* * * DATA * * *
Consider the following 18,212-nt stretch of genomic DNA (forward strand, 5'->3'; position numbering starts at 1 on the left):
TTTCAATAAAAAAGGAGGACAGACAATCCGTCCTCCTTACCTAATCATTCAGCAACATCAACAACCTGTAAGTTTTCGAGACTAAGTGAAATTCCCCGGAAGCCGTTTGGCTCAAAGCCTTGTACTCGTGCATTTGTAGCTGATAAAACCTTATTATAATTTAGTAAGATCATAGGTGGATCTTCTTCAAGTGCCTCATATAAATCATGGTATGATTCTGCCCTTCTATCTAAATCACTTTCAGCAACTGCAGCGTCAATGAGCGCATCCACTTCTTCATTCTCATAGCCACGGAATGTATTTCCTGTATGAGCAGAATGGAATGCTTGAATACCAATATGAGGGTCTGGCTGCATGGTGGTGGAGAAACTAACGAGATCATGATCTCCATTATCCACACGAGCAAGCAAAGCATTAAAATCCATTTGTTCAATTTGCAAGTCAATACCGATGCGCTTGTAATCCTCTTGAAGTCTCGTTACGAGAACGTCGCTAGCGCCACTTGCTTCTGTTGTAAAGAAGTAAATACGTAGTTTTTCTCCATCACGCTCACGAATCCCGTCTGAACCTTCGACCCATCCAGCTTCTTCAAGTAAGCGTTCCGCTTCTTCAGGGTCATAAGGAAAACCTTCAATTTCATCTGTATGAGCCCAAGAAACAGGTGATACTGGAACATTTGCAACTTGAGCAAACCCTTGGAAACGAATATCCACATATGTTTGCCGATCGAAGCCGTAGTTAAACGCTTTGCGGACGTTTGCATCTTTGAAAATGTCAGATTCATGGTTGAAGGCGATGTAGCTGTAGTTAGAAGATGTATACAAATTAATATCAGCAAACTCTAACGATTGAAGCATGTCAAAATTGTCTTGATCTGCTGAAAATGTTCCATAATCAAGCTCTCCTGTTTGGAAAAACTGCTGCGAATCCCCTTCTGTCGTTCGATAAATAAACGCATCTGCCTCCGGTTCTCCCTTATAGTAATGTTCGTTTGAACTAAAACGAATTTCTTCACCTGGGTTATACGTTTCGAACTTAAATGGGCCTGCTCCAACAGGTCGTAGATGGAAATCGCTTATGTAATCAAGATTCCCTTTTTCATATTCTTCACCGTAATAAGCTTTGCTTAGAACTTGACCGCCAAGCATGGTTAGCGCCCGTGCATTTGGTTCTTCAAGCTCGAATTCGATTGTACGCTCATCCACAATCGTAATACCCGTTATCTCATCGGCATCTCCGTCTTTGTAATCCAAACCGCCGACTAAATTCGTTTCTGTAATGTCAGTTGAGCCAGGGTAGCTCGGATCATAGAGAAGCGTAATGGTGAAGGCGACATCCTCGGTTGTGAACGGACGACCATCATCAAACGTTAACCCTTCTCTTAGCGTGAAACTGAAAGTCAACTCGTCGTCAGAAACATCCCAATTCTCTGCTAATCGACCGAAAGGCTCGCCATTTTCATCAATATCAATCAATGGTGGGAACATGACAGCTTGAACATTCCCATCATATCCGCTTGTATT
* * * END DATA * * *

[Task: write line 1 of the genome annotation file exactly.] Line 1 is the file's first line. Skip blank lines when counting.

Consider the following 18,212-nt stretch of genomic DNA (forward strand, 5'->3'; position numbering starts at 1 on the left):